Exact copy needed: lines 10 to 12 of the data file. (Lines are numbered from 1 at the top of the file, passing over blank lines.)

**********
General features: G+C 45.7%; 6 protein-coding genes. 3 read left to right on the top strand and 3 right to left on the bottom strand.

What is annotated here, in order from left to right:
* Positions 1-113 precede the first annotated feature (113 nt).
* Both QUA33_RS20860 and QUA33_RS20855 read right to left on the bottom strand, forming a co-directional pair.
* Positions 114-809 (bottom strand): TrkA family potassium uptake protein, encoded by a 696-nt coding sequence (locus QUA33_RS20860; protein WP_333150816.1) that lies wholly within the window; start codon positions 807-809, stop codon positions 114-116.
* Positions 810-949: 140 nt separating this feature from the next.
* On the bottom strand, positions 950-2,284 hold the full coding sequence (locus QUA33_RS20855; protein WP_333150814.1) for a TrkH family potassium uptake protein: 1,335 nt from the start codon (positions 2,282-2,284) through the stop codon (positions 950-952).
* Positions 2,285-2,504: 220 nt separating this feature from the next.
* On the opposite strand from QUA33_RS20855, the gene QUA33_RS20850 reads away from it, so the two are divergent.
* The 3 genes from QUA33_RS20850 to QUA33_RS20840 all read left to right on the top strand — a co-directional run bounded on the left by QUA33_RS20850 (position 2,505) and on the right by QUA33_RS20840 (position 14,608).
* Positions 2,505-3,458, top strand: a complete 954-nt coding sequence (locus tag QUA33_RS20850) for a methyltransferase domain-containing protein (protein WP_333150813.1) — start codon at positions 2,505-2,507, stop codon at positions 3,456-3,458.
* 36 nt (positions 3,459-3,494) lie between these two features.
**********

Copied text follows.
* The 3 genes from QUA33_RS20850 to QUA33_RS20840 all read left to right on the top strand — a co-directional run bounded on the left by QUA33_RS20850 (position 2,505) and on the right by QUA33_RS20840 (position 14,608).
* Positions 2,505-3,458, top strand: a complete 954-nt coding sequence (locus tag QUA33_RS20850) for a methyltransferase domain-containing protein (protein WP_333150813.1) — start codon at positions 2,505-2,507, stop codon at positions 3,456-3,458.
* 36 nt (positions 3,459-3,494) lie between these two features.